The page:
That kind of tough talk isn't likely to win the O's many additional customers this side of the parkway, or endear him to fans when the Angelos family takes over Rosecroft Raceway and eventually turns our Oxon Hill harness palace into a mini-Las Vegas. Ah, Peter, you and me at the tables, cigar smoke in the air, the sound of chips on the table, the roll of dice and clatter of slots. I can't wait.

Was Angelos insulted by how manipulative he was portrayed from reporting by staff writer Steve Fainaru in The Post's three-part series last week: "The Last Cartel: How Baseball Does Business?" Did anyone read how Bud runs this operation? How friends of MLB wound up with the prized Red Sox even though outbid significantly by competing groups? Or how the Expos could have been here years ago, if the playing field was level? Or that MLB has spent more than $5 million lobbying over the past six years? On what?

I could go on for days, but I'm having too much fun watching replays of the Yankees' thrilling come-from-behind 5-4, 13-inning series-sweeping victory over the Red Sox on Thursday night that saw shortstop Derek Jeter dive dangerously into the stands in the 12th inning after catching a ball and unlikely GW grad John Flaherty, a reserve catcher, win the game for the Yanks with a long single. Who cares about our plight when fans can watch fabulous games like that and leave us, as Shirley Povich used to write, with our noses against the window, outside, looking in.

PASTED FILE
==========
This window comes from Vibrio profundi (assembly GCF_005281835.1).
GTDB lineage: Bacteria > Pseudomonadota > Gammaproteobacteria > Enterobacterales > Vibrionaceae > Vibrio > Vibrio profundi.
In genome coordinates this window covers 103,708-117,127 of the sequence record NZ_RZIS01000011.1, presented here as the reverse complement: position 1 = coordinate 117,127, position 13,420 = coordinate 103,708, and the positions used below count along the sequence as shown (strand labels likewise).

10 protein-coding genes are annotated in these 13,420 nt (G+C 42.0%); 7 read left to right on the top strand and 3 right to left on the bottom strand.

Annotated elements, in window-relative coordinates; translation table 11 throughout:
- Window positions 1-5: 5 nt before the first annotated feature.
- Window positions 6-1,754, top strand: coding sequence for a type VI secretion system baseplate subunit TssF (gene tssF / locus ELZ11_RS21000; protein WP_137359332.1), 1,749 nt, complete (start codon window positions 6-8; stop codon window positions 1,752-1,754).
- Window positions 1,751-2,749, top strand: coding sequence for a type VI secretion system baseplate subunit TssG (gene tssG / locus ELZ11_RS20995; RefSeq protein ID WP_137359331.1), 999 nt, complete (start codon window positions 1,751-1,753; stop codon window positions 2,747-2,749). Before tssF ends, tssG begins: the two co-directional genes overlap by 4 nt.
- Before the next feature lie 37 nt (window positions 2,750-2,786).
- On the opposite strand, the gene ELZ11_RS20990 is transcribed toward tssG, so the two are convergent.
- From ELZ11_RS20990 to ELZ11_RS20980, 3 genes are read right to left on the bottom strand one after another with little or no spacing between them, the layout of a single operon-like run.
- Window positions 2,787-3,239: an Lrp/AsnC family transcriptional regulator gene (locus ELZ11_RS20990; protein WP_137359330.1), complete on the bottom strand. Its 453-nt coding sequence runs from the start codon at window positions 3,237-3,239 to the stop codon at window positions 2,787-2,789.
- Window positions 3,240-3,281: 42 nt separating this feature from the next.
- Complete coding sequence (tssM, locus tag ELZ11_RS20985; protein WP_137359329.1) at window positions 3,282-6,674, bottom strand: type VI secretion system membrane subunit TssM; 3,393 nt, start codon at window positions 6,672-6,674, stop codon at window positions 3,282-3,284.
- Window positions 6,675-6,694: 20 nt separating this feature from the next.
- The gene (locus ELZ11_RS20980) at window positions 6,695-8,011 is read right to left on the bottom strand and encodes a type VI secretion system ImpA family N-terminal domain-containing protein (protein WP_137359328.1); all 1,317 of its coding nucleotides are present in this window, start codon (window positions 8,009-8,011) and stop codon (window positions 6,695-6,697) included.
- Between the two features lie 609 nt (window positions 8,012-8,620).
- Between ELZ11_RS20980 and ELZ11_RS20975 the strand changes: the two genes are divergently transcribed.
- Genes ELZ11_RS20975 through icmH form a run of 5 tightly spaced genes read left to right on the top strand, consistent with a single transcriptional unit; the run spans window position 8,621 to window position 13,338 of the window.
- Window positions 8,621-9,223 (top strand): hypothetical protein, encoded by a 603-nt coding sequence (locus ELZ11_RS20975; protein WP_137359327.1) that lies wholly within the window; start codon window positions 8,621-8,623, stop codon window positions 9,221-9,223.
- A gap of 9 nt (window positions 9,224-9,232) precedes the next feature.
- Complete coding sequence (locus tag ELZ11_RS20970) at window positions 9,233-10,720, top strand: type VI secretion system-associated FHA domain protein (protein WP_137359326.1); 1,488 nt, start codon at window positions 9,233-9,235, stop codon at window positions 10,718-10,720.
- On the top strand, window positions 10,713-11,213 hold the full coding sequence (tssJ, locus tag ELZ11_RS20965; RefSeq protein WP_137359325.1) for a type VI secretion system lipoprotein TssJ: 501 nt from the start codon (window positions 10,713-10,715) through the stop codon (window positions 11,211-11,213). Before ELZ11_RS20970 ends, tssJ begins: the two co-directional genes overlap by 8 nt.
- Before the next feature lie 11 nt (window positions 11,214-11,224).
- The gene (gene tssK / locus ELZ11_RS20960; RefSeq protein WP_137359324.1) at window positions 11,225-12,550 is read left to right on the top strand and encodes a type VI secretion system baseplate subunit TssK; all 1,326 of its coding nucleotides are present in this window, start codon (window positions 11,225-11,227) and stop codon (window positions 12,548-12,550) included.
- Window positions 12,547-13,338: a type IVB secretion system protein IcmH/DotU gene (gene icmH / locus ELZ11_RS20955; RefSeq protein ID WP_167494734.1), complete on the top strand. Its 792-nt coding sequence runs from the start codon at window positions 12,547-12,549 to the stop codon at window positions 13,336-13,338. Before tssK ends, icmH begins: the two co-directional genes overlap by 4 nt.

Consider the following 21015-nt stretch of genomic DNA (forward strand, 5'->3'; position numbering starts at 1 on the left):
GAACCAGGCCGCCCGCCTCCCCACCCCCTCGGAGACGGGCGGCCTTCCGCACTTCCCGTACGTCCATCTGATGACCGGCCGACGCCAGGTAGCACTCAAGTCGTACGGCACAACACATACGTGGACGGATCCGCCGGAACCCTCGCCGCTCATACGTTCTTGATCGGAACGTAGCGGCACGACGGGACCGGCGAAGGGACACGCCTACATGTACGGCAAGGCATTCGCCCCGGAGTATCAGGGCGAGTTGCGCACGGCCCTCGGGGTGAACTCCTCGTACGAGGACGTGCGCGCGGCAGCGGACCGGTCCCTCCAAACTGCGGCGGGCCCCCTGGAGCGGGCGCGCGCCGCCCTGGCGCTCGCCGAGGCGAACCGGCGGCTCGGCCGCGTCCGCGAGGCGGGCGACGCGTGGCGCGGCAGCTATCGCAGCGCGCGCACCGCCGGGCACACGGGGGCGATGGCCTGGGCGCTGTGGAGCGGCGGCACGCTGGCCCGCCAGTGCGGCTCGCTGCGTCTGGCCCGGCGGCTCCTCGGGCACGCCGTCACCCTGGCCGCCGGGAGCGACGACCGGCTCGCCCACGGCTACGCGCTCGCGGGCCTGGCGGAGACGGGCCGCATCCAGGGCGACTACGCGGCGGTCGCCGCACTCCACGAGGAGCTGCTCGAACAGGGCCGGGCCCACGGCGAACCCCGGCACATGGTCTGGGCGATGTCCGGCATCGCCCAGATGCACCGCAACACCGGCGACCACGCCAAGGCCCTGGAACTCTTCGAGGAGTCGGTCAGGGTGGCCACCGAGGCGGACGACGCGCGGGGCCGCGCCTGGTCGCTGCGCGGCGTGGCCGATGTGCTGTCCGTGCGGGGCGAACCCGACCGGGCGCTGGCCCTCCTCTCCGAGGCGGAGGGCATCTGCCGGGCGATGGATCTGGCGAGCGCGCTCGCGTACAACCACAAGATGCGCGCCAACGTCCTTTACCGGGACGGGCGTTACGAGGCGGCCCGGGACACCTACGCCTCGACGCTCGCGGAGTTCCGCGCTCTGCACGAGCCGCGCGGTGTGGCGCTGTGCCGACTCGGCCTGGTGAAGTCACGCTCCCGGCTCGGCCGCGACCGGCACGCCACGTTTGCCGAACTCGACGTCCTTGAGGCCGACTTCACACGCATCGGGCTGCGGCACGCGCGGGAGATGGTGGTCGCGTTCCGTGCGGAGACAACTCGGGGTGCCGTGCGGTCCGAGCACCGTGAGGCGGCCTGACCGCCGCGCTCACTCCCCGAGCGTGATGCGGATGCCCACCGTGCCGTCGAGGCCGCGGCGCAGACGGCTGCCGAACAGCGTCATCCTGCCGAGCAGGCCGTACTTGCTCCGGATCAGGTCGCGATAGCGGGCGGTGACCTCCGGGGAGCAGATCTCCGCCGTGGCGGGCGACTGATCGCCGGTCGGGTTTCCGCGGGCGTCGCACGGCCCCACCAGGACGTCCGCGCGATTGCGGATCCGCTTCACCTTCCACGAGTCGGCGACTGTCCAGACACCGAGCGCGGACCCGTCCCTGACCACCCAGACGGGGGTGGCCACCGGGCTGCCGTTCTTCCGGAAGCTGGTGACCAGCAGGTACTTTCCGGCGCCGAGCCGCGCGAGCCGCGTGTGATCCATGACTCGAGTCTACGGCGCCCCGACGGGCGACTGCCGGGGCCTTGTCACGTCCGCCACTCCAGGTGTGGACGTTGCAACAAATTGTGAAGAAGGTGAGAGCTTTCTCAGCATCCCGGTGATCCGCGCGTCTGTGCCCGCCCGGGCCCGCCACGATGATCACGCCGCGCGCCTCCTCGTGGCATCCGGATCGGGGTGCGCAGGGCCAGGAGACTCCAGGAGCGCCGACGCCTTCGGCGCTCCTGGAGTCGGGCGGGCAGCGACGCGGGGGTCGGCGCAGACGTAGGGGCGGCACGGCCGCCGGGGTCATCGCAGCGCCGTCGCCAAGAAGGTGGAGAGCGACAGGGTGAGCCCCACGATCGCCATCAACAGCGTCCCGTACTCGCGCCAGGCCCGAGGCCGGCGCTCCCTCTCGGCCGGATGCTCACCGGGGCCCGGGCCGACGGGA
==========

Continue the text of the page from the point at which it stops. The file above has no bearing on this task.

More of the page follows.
Hearty Appetite for Soccer

Went to Summers Grill and Sports Pub -- a soccer fan's haven -- on Wednesday to watch the 2:30 p.m. telecast of the Euro 2004 semifinal match between Portugal and the Netherlands. The place was jammed with fans who paid $20 each to the closed-circuit operator and whatever for Summers' hearty fare and beverages. Most fans were dressed in orange, rooting for the Netherlands, disappointed by Portugal's 2-1 victory.

Chris Amolsch, a lawyer from Alexandria, took the afternoon off to watch because he loves the game, and, as he put it, "my grandparents were Dutch." Amolsch said he likes the fact all of the Netherlands and Portugal were watching and that "millions of people were living and dying on every play." He said smaller "soccer only" stadiums would help the pro game in this country and worried that too much was expected of D.C. United teen phenom Freddy Adu. Meantime, Summers manager Joe Javidara counted the house (210) and looked forward to next week's Copa America tournament, sans the $20 admission charge.

Portugal, called "plucky" by the New York Times, has never gone this far in a major international soccer tournament -- a longer drought than the Bullets/Wizards. The opponent for today's final is upstart Greece, also plucky and a 1-0 winner over the Czech Republic in Thursday's semi. . . .

Far be it from me to tell Duke basketball coach Mike Krzyzewski what to do, but I'm puzzled by his interest in the Los Angeles Lakers. With Kobe Bryant's future unsettled and Shaq possibly headed for Dallas, I believe the Duke job superior to that of the Lakers. Besides, who would you'd rather have as your number one fan, Jack Nicholson or Feinstein?

Have a question or comment, reach me at Talkback@washpost.com. And trust me, pass on the Cajun chicken sandwich at Summers.

Commissioner Bud Selig apparently isn't listening to the logic that surrounds moving Expos to Washington area.